By: Jonathan Lethem
Subject Matter: Brooklyn; New York, NY; Male friendship; Race relations; Teenage boys
The Fortress of Solitude is exhausting.
There’s a really compelling story here, but it’s buried under layers of chaos. Not true chaos, because Lethem‘s best quality is his ability to tie it all together, to recall details you’d almost just forgotten, to make them relevant. But his writing style is unconventional, and while that’s mightily impressive and refreshing, it’s also hard and difficult and just pure exhausting.
You know how people always ask, “Is it any good?” when they spot you reading a book? My answer to that infernal question while reading The Fortress of Solitude was this: “I think I would love this author if he were writing a short story. But a 500-page novel is a little much.”
This novel is a coming-of-age story centered on Dylan Ebdus, a white boy growing up in a largely poor, largely black area of Brooklyn. It gets down to the nitty gritty quick, and Lethem doesn’t once shy away from the hard topics. Drugs, racism, muggings, violence, death, broken families, dysfunctional parenting, loneliness, disillusionment, fear, anger, ineptitude, crime. It’s all there, through the eyes of a young, not-so-naive, child.
There’s even a strange bit of the supernatural.
This book is divided into three uneven parts. The first, the longest, is almost unbearable. By the end, I was so over it. It’s third-person, jumpy, jaunty, overwhelming, loud, messy. The second, however, is delightful. It’s a set of liner notes written by a character for a CD collection recorded by another character. And the third starts to feel normal. For the most part, this last section is in the first-person, told by Dylan himself.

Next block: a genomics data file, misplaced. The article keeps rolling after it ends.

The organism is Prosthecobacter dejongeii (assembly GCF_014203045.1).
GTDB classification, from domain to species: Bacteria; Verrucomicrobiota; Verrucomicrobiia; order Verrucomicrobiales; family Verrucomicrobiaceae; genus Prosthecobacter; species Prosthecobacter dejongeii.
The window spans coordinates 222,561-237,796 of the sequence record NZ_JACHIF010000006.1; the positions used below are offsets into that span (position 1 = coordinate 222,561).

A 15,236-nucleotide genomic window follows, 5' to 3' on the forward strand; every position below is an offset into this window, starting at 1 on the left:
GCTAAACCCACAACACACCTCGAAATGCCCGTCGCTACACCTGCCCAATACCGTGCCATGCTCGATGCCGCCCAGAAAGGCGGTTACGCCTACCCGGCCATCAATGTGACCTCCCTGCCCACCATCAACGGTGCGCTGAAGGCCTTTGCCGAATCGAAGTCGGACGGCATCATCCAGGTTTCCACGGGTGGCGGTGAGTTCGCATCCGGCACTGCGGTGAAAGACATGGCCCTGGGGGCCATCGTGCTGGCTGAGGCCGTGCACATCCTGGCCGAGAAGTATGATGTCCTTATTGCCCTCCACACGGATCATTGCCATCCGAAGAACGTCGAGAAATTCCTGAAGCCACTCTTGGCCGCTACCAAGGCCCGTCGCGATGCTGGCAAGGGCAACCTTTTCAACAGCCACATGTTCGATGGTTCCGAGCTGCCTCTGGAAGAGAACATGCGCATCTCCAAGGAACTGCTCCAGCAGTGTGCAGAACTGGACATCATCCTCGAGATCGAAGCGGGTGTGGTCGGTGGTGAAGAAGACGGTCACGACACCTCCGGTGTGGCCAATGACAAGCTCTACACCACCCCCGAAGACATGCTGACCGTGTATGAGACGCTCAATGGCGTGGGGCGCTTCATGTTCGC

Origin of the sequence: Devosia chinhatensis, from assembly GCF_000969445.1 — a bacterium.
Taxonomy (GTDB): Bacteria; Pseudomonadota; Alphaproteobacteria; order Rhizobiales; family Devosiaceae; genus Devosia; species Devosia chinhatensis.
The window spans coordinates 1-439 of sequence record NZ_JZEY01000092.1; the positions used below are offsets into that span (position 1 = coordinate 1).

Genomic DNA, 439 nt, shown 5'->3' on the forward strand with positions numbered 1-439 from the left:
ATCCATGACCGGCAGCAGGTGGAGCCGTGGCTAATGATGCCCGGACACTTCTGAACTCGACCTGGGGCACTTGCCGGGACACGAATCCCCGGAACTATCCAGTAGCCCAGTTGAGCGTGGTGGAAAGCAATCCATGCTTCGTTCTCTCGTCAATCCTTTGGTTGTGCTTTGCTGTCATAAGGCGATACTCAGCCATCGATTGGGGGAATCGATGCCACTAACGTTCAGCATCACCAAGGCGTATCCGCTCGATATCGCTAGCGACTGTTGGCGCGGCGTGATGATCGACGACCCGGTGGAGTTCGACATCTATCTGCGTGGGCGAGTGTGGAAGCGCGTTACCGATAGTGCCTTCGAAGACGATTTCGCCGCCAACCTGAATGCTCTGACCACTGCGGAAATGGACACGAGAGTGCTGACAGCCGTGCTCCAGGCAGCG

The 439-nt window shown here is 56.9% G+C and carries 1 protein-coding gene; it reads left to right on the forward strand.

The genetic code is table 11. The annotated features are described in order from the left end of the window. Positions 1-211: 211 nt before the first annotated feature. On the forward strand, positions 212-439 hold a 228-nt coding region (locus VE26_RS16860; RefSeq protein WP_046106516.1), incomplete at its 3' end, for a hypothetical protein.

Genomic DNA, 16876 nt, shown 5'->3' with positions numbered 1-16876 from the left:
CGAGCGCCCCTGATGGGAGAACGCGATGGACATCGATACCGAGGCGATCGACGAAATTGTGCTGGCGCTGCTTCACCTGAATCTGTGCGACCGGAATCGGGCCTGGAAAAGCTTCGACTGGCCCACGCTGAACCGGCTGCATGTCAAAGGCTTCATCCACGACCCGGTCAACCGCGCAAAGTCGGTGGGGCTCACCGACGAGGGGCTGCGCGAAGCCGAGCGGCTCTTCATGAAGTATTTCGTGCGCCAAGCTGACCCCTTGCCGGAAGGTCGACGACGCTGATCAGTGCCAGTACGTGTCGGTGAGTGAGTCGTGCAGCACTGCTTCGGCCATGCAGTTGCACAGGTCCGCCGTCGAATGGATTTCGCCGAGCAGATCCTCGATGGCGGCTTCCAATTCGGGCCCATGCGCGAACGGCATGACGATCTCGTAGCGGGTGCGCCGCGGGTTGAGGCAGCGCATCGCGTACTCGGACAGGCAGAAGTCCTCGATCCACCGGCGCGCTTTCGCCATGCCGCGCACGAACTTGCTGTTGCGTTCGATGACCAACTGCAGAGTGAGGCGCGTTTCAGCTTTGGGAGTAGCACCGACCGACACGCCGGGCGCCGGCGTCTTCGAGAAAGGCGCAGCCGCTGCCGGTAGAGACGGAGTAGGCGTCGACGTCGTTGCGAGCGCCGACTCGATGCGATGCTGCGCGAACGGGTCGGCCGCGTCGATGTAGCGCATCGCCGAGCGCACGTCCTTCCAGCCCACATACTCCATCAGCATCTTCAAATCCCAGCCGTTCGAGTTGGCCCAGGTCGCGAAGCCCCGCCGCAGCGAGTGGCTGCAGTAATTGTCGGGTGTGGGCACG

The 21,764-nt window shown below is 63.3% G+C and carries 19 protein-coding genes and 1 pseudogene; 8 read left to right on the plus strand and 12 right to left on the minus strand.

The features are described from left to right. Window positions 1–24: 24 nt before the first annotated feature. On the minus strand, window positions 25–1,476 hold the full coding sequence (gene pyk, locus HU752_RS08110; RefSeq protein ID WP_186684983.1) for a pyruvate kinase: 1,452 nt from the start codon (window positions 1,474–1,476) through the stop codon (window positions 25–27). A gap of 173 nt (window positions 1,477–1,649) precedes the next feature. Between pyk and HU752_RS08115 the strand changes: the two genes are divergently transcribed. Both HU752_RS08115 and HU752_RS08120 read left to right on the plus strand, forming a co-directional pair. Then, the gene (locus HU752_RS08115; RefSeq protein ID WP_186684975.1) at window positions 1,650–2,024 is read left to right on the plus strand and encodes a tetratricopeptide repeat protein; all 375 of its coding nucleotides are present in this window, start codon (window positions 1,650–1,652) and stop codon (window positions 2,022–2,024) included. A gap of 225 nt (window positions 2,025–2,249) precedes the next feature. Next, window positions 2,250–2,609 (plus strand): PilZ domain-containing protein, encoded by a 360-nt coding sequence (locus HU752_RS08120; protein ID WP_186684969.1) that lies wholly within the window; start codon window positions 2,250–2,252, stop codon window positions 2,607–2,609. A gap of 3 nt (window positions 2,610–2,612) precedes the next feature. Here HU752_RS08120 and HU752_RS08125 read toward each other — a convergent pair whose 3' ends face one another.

But the last few chapters feel a little too convenient for me. The details that Lethem interwove so brilliantly throughout the book become a little too contrived and come together in a relatively neat package. For such a chaotic novel, a neat ending just feels wrong. For instance, you can actually find the title in the last chapter, capitalized, just like a title should be: Fortress of Solitude.
This book is a strangely brilliant look at race relations. It’s a unique experiment in writing style. It’s most certainly a whirlwind of nostalgia and meaning and relationship.
But it kind of left me stranded.
Here are some suggestions similar to The Fortress of Solitude:
(for other inventive writing styles)
Mrs. Dalloway by Virginia Woolf
Ulysses by James Joyce
Infinite Jest by David Foster Wallace
Cloud Atlas by David Mitchell
(for more by Lethem)
Motherless Brooklyn by Jonathan Lethem
Dissident Gardens by Jonathan Lethem
Gun, with Occasional Music by Jonathan Lethem
Chronic City by Jonathan Lethem
(for themes of comic books and NYC)
The Amazing Adventures of Kavalier and Clay by Michael Chabon
(for themes of race relations and friendship)
Telegraph Avenue by Michael Chabon
The Crimson Petal and the White by Michel Faber
The Magicians by Lev Grossman
Out Came the Sun by Mariel Hemingway
A Thousand Splendid Suns by Khaled Hosseini